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Wednesday, 27 May 1987
Page: 3431

Mr HOWARD (Leader of the Opposition) —The Liberal and National parties both welcome with relish the opportunity to test the policies and failures of the Hawke Government. The announcement that we have just heard from the Prime Minister (Mr Hawke) has nothing to do with national reconstruction, it has nothing to do with Senate obstruction, and it has nothing to do with the long term interests of this country. It has everything to do with the supreme political cynicism of the current Prime Minister of Australia. This man, who only a bare month ago did not regard the identification card legislation as a sufficient warrant for a double dissolution, now has the temerity to tell the Australian people that it is. The real reason that the mob opposite is rushing to the polls is that it does not have the guts to show the next Labor Budget to the Australian people.

The great irony is that by the time the election is held the Australian public will have seen John Howard's tax policy but not Bob Hawke's next Budget. What is more, they will not see Bob Hawke's next Budget. This has nothing whatever to do with Senate obstruction; it has everything to do with the supreme political cynicism of the current Prime Minister of Australia. Those who sit behind and those who advise him know well that by the end of the year-as the Hawke's Government's own economic statement of only a couple of weeks ago acknowledged-the Australian economy will be weaker than it is now. The Australian public is entitled to ask what the Government is hiding in its next Budget, what hidden taxation measures and new economic failures it is hiding.

Why on earth would a government go to the polls a bare five weeks before the delivery of its Budget? Presumably, both the Treasurer (Mr Keating) and the Prime Minister will tell us that the great issue in this campaign is economic management. Why on earth, therefore, if that is the great issue-and by interjection honourable members opposite endorse the fact that it is-can we not see the great instrument of the Government's economic management before the ballot takes place? Why is it that the Australian public is not to see the colour of the Budget? Why is it that we are to be treated to this deception by the Government on what the Government itself says will be the great economic issue of the time?

As far as the Liberal and National parties are concerned, there are three issues that will dominate this election campaign, and they will ring around the country from now until the election is held on 11 July. The first of those issues is the way in which the Hawke Government has raped the living standards of Australian families over the past four years, the fact that over the past four years there has been a catastrophic fall in the living standards of Australian families. The alibi that it is all the fault of the foreigners is no longer available. The cut in national income over the past couple of years has been less than the reduction in national income suffered in the early 1980s as a result of the international recession and the domestic drought. After four years of government the mob opposite have to take a rap for what has happened to the living standards of ordinary Australians, and everybody on this side of the House will see that it takes the rap. After four years in office the Government cannot blame the foreigners or anybody else. The buck stops with the Government, and it is going to be made to stop with the Government over the next five weeks.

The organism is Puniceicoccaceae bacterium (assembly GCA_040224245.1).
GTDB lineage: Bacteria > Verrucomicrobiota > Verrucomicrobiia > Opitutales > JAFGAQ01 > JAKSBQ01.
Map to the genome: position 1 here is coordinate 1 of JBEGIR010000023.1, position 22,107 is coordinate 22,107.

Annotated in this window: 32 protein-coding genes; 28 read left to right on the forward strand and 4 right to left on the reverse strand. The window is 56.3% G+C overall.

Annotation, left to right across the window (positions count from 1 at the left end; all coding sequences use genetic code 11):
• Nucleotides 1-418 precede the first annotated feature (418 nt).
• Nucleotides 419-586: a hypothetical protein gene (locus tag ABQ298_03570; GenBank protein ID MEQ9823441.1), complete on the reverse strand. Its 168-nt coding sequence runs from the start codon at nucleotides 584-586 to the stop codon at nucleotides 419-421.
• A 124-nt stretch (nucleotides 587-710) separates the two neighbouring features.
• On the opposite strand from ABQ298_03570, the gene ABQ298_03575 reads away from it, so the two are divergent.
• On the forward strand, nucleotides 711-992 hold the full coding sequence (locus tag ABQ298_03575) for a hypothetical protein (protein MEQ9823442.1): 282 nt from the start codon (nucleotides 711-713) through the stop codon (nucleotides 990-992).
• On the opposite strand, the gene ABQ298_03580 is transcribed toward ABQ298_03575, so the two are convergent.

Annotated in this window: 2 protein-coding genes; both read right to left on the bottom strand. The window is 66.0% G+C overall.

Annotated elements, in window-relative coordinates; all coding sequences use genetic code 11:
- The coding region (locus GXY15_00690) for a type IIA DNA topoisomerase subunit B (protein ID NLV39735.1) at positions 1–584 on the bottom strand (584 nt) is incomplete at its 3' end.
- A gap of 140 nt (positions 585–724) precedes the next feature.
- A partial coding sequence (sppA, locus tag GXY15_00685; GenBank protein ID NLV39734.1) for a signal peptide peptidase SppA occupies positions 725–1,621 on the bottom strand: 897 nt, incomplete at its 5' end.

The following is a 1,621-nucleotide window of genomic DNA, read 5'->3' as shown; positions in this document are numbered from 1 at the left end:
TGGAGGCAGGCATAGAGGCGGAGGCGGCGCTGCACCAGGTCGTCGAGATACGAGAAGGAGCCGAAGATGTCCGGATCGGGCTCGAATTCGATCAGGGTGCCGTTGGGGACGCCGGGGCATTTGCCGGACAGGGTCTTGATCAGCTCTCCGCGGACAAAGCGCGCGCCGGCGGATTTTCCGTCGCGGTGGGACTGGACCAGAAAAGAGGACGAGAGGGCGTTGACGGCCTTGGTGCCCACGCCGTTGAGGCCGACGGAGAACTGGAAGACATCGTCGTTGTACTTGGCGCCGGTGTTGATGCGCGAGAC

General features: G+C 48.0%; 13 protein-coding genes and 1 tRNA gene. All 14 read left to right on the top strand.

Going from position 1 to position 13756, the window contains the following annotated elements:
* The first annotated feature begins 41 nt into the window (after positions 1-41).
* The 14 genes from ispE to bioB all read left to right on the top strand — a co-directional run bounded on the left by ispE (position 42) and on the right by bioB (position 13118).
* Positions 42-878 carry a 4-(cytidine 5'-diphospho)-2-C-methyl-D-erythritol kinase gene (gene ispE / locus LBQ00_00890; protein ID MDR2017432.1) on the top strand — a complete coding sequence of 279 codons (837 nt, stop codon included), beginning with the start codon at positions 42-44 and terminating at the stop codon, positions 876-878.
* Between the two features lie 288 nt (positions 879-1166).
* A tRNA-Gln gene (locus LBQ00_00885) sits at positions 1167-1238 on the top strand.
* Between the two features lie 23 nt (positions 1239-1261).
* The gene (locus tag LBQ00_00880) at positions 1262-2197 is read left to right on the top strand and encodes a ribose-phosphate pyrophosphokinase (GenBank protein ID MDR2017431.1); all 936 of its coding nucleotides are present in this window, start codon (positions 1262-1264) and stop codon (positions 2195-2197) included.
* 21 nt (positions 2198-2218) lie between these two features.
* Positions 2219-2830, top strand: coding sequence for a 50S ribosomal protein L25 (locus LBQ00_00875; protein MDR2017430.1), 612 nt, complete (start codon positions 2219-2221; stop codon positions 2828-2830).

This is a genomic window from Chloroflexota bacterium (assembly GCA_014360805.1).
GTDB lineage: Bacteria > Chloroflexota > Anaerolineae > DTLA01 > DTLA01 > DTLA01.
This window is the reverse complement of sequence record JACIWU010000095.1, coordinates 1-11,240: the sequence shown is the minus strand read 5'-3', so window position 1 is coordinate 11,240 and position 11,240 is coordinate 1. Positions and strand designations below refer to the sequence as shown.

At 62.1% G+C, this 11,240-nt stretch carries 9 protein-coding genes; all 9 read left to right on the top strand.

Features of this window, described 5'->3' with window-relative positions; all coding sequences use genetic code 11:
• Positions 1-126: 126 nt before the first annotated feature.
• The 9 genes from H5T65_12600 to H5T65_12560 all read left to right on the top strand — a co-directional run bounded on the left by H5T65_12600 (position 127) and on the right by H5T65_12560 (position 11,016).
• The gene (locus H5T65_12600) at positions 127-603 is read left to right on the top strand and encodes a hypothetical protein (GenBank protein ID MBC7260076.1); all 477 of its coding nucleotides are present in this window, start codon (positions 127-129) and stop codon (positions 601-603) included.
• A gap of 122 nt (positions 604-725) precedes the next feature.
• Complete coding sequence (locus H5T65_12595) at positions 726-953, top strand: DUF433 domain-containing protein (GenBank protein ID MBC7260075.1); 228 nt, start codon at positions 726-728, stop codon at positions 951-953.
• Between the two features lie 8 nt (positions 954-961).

The second issue that we will fight the election campaign on is the issue of trade union power. Everybody knows, after the past couple of weeks, that if this Government, by misadventure, is re-elected, the trade unions in this country will be placed above the law; that a vote for Hawke is a vote to draw a circle around the trade union movement and to give it a privileged position. The people know that a vote for Howard and Sinclair is a vote to treat all Australians equally before the law. That is the second great issue. The third issue that we will fight the campaign on is the taxation issue. If there has been an area where this Government has conspicuously failed, it is the taxation area. The Treasurer has said repeatedly that the task of tax reform in Australia has been completed. I say not only on behalf of those who sit behind me but also on behalf of the Australian people that, if the Treasurer believes that the task of tax reform in Australia has been completed, he has been listening to the hype of his close advisers and he has not been noticing the hurt in areas of Australia such as Bankstown and all the other suburbs that he and his colleagues in the Australian Labor Party once represented very effectively.

The task of tax reform in Australia has not been completed. The task of tax reform is overdue. We will be offering to the Australian public a taxation policy that will benefit Australian families. The Australian public will see our taxation policy, unlike the Hawke Budget. They will not see the Hawke Budget, but they will see our taxation policy. They know that our taxes will offer incentives to Australian families; they know that our taxes will be lower and flatter; they know that our taxes will be funded out of reductions in Government spending; and they know that our taxation policy will include the abolition of the fringe benefits tax and the capital gains tax. Above everything else, our taxation policy will restore equity, fairness, hope and incentive to the overwhelming majority of the Australian public. We welcome the election challenge with enormous relish.